Hard to stay on the sunny side with so many snafus

October 30, 2003|By Clarence Page

WASHINGTON - Victor from Munster, Ind., really puts me in my place regarding my criticism of Rush Limbaugh.

I must be jealous, Victor writes, because Mr. Limbaugh has built a following of millions by being "positive" and "upbeat," while I, dear readers, sound like a sourpuss.

"When I read your column, I get very depressed and discouraged," Victor writes. "The world is in a royal mess. When I listen to Rush, I get a lift and encouragement and all seems right."

That's right, pal. Nobody ever went broke by making the majority feel satisfied with itself. Mr. Limbaugh is an entertainer. I'm an optimist by nature, but sometimes I just can't get in the mood to sow undeserved apathy and contentment about the countryside.

For example, I did not feel good about the news that our troops don't have enough of the new Interceptor flak jackets to go around. Most are left with old Vietnam-era flak jackets that have failed in several tragic episodes to stop bullets from AK-47's, a round commonly used by America's enemies in Iraq.

I was shocked, until I remembered how some units in the first gulf war didn't receive biochemical weapons suits, while some other units received twice as many as they needed.

Such stories remind me of a phrase from my Vietnam-era Army days: "Snafu - situation normal, all fouled up," except we didn't say "fouled."

For example, imagine the look in Sgt. Brandon Erickson's dazed face when, after losing his right arm to an Iraqi rocket-propelled grenade, he woke up in Washington's Walter Reed Army Medical Center to see a private with a clipboard.

The private told the 22-year-old North Dakota National Guardsman that he was being charged $8.10 a day for his meals.

Yes, it turns out that active duty and retired enlisted service members have been charged for their hospital meals since 1981. (Officers have been charged since the late 1950s.) Somehow that bit of news never gets mentioned in the military's recruitment ads.

No matter. Sen. Barbara A. Mikulski, who was contacted by Sergeant Erickson's mother, a Baltimore resident, co-sponsored an amendment to the $87 billion Iraqi appropriations package to exempt military personnel from having to pay for their hospital meals. Good. And it only took about 22 years for this reform to come. Snafu, GIs!

Maybe Army Spec. Shoshana Johnson will be luckier than that.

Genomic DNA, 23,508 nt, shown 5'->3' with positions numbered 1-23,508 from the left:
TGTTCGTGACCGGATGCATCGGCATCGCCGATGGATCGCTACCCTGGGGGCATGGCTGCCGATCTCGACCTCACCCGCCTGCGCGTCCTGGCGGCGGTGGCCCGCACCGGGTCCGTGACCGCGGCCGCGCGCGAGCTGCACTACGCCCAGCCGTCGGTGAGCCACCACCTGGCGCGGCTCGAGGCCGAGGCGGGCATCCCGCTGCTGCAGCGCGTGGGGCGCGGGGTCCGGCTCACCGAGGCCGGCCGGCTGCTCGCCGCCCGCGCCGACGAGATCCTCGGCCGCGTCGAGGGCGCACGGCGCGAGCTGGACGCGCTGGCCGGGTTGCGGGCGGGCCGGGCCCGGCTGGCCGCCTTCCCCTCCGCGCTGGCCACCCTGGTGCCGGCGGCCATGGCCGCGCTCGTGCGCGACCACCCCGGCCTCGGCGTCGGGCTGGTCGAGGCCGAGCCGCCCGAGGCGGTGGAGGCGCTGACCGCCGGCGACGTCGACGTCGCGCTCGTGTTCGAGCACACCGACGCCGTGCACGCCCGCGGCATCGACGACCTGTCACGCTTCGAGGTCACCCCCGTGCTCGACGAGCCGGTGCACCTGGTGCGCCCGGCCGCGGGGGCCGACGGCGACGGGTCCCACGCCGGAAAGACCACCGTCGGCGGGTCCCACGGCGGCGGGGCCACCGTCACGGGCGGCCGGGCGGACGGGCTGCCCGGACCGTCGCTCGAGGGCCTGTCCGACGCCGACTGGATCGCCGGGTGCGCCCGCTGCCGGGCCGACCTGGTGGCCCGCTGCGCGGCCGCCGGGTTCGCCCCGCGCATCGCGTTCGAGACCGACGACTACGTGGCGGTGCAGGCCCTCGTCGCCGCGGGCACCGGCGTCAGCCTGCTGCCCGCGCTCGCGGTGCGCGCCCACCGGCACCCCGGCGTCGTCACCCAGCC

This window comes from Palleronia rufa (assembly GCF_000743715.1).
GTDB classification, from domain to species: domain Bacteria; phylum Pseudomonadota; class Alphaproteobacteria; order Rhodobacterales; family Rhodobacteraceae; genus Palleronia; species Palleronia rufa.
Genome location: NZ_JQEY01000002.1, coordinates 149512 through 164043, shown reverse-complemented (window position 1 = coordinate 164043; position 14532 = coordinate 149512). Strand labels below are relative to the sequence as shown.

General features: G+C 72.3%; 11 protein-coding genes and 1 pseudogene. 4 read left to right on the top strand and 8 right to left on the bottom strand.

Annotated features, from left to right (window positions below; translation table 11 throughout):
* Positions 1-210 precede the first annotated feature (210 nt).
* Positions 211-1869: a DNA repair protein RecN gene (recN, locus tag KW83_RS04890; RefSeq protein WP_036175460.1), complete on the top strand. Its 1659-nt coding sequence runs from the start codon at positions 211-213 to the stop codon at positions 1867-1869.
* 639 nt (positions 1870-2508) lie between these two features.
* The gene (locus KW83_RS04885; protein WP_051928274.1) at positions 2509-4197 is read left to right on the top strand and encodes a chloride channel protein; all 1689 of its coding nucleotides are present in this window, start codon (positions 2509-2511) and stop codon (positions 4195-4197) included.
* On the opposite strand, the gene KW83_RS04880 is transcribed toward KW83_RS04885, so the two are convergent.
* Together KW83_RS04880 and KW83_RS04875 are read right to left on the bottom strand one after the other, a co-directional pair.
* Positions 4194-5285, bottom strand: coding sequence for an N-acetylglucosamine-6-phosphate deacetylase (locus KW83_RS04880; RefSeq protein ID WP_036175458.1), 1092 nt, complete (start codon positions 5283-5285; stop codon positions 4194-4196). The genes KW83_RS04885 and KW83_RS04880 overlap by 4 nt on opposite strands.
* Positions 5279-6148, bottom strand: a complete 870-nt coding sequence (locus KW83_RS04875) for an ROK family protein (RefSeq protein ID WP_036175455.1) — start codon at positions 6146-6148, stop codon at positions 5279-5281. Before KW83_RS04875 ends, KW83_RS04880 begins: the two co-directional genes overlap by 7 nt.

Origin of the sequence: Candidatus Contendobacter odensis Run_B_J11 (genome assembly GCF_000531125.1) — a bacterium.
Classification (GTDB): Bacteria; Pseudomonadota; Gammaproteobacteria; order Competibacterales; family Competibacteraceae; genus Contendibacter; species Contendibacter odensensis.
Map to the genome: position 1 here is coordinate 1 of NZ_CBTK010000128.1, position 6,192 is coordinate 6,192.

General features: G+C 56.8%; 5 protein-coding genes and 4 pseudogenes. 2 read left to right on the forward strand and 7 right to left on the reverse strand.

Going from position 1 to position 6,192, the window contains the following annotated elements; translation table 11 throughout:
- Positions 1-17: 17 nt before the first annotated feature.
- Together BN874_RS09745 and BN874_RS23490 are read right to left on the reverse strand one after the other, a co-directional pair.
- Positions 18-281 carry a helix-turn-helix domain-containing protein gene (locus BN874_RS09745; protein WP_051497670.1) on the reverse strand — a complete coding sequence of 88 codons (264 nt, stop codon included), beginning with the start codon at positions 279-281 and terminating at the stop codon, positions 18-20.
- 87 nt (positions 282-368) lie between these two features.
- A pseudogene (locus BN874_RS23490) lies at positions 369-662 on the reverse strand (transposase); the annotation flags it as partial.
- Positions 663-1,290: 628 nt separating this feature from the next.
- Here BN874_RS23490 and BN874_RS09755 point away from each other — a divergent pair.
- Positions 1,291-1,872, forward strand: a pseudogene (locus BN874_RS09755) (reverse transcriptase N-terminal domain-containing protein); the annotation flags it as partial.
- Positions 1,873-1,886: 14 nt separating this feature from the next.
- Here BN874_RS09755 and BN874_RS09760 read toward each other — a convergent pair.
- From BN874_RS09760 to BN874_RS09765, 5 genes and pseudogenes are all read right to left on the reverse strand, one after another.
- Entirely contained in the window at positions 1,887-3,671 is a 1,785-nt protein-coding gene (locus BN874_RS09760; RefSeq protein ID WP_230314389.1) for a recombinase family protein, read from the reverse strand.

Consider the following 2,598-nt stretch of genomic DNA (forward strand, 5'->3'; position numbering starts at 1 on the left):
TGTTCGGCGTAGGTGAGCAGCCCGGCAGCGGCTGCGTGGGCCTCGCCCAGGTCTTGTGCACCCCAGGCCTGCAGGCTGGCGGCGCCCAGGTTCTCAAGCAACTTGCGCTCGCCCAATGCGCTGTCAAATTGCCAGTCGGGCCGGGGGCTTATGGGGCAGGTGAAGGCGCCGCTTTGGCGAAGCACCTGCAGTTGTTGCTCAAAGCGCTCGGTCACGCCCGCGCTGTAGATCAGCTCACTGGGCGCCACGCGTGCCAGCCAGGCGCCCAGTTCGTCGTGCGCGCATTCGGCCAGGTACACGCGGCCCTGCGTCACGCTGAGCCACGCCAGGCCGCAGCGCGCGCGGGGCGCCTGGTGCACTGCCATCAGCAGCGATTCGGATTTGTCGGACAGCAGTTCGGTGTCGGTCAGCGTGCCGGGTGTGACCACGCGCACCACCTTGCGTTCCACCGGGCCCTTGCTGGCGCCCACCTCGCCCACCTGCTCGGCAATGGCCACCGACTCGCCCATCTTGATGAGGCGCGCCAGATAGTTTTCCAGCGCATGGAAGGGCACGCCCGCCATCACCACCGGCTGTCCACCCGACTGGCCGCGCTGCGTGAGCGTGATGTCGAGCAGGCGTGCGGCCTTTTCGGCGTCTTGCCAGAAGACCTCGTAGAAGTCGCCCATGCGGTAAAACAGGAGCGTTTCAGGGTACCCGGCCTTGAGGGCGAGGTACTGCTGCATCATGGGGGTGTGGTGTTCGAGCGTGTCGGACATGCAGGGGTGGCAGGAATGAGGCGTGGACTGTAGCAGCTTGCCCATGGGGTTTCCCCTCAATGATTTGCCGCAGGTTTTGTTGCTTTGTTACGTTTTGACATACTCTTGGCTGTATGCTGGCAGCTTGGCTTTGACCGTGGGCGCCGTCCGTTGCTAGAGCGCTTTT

Remember her? If not, perhaps you remember her famous friend and comrade-in-arms, Pfc. Jessica Lynch.

When their support convoy was ambushed in southern Iraq in March, Private Lynch fractured both legs and was knocked unconscious. She was famously rescued from a hospital after 11 days. Specialist Johnson, an El Paso mother of a 3-year-old, was shot through both legs and held prisoner for 22 days.

Now Specialist Johnson, who is to be discharged in a few months, has been told that she will receive a 30 percent disability benefit. Private Lynch was discharged in August with an 80 percent disability. The difference amounts to $600 to $700 a month in payments. Is there some sort of double standard at work here?

"There is," Claude Johnson, Specialist Johnson's father and himself an Army veteran, told The Washington Post last week. "I don't know for sure that it was the Pentagon. All I know for sure is that the news media paid a lot of attention to Jessica."

When I spoke with Mr. Johnson, an El Paso resident, he played down the racial angle that the news media have been playing up. Specialist Johnson's family does not begrudge Jessica Lynch one penny of what she's getting, they say, and Private Lynch, recovering in her Palestine, W.Va., home, expressed "100 percent support" for Specialist Johnson's efforts to get more compensation.

Still, the Johnsons did what many other people have done who are eager to get a little more attention to a grievance: They called the master of attention-getting, the Rev. Jesse Jackson.

Why, I have often been asked, do black people still give any credibility or support to Mr. Jackson? That's easy: When you're black in America, you never know when you might need to call him.

"Race clearly is a factor," Mr. Jackson said when he announced that he was taking Specialist Johnson's case to the White House, Congress and the Pentagon last week. But when I talked to him Tuesday, he, too, played down the race angle. "I think there's a bigger picture than that," he said. "Shoshana's treatment is the key that opens the door to larger questions of how our soldiers in Iraq are being treated generally."

You make a good point, Reverend. By the way, have you ever heard of the military term snafu?

Clarence Page is a columnist for the Chicago Tribune, a Tribune Publishing newspaper, and appears Thursdays in The Sun.

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